part 41

He sent Kugarr and ten of his men to the right and waved Servan to the left. The hunter crept away with ten more men. When Djarret was sure that they had taken position, he nodded at Jagumet who had stayed with him as a messenger. The hunter lifted his horn and sounded the appropriate signal. Djarret and his warriors attacked. One heartbeat later, the first blood dripped on the battle-field.

***

Melissa ran along the dusty path between the beds and through the mossy grass under the fruit-trees. What a pity that the trees look so sad. A cherry that looked more dead than alive drew her gaze. Lysande should cut it and plant a new cherry.

“Anything but that!” The voice sounded like the rustle of leaves in the wind.

Melissa stumbled over her own feet. She fell flat on her belly into the grass, but didn’t notice the impact. She lost consciousness. When her hand hit the ground, Korosadja flew out and sank in a tuft of moss.

***

Melissa startled. She sat in the worn passenger seat of the old VW beetle, her naked feet on the panel. Beside her, she saw the freckled profile of her mother. The sun shone through the side window and set her red hair on fire. Melissa looked to the back seat. Little brother had fallen asleep in his child safety seat.

Melissa's Mom

Melissa's Mom

“Mom?” Melissa extended a shaking hand and touched the arm of her mother. It felt warm and real. Had she only dreamt the accident and life with Aunt Freya and Uncle Herbert? The adventures with the magic stone suddenly seemed unreal.

“What is it, darling?” The well-known smile calmed Melissa’s beating heart, but a lump in her throat prevented her from talking. Finally, she croaked, “Drive carefully, please.”

“I always do that,” her mother answered. Singing and laughing they drove up the mountain road. They had several cars in front of them that couldn’t overtake a truck because of the many curves. The longer the journey lasted, the more Melissa relaxed. It must have been a dream. She looked at her mother.

When they had passed the mountain top, her mother said, “Let’s listen to some music.” She reached for the car radio and braked so hard that Melissa was flung forward? The seat belt pressed the air from her lungs, and her feet hit the wind shield that burst with a loud crack. The hood of the beetle dug into the rear of the car in front of them. Metal crunched and screamed.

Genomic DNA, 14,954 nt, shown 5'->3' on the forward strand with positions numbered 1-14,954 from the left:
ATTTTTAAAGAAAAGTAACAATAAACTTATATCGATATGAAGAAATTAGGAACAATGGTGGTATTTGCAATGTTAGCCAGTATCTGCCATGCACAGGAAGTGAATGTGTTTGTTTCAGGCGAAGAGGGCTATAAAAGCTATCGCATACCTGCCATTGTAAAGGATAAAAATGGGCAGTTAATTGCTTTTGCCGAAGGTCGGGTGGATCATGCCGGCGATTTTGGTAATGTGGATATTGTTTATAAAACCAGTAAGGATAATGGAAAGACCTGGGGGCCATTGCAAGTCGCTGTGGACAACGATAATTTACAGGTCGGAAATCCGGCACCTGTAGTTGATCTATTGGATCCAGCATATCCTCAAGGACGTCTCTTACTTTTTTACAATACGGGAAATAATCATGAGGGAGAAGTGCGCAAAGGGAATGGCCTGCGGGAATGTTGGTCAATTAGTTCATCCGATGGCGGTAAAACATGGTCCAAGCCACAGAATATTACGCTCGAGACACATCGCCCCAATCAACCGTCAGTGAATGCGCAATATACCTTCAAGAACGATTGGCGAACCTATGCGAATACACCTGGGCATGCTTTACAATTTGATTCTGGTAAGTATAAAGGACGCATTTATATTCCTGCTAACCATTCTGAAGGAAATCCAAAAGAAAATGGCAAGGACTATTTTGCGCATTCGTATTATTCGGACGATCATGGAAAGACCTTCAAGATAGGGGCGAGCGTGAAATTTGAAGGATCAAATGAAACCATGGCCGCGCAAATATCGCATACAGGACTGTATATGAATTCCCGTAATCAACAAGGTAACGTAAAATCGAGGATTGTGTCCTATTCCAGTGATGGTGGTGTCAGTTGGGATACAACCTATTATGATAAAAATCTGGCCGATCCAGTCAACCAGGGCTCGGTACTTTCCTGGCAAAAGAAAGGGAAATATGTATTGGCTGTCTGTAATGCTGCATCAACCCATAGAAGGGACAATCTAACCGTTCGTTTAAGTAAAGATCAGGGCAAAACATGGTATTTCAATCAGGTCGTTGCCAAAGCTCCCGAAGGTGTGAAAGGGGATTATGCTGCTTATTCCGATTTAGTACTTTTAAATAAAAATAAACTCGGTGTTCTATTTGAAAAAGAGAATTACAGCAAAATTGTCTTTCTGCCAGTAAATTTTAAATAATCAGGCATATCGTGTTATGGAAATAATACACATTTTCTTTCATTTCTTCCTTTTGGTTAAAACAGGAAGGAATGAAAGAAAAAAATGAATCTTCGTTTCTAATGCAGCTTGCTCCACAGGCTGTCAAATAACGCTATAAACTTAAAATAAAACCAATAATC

Deathly silence for the fraction of a second.

Please don’t, Melissa thought. Not again.

The impact had flung her mother against the steering wheel. Gasping, she freed herself from the seat belt and unfastened Melissa. “Get out, Melissa! Hurry!” The voice of her mother sounded pressed as if she knew what was coming. At the same time, little brother screamed at the top of his lungs.

I have to do something. Melissa fought with the door that was out of shape due to the impact. When she stumbled into the open, she wanted to walk around the car to help her mother, but her body didn’t obey. On hands and knees, she crawled away from the car up the embankment beside the road. Everything was like last time. As much as Melissa tried to change something, she couldn’t stop her body creeping through the grass. She clearly felt the tickling of the blades of grass on the naked soles of her foot. Behind, she heard her mother curse the seat belt of the child safety seat that hadn’t worked properly for months. Another noise split the silence: the squeal of rubber on asphalt. Melissa swirled around and saw the truck. Unstoppable, it slipped toward the small car where her mother still tried to free the child from his seat.

Melissa screamed!

***

Suddenly, it was quiet. She felt confused. The walls surrounding her were turquoise and white, many gadgets ticked and blipped, and the air stank of cleanness and medicine. A plump nurse in a white smock sat beside the bed of a patient and snored. A gray strand of her hair had escaped from her bonnet and hung into her face. Every breath moved it.

It was unusual to see a nurse at the bed of a patient, and Melissa knew that it meant a battle of life and death. Petrified, she stood next to the nurse, but she refused to look at the person in the bed. She couldn’t face her mother dying. Why do I have to see these things?

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2 responses to this post.

  1. Posted by Antonious on December 22, 2010 at 7:42 am

    I feel for her. I have been in the presence of the dying. I have been fortunate that only one was a relative.

    Reply

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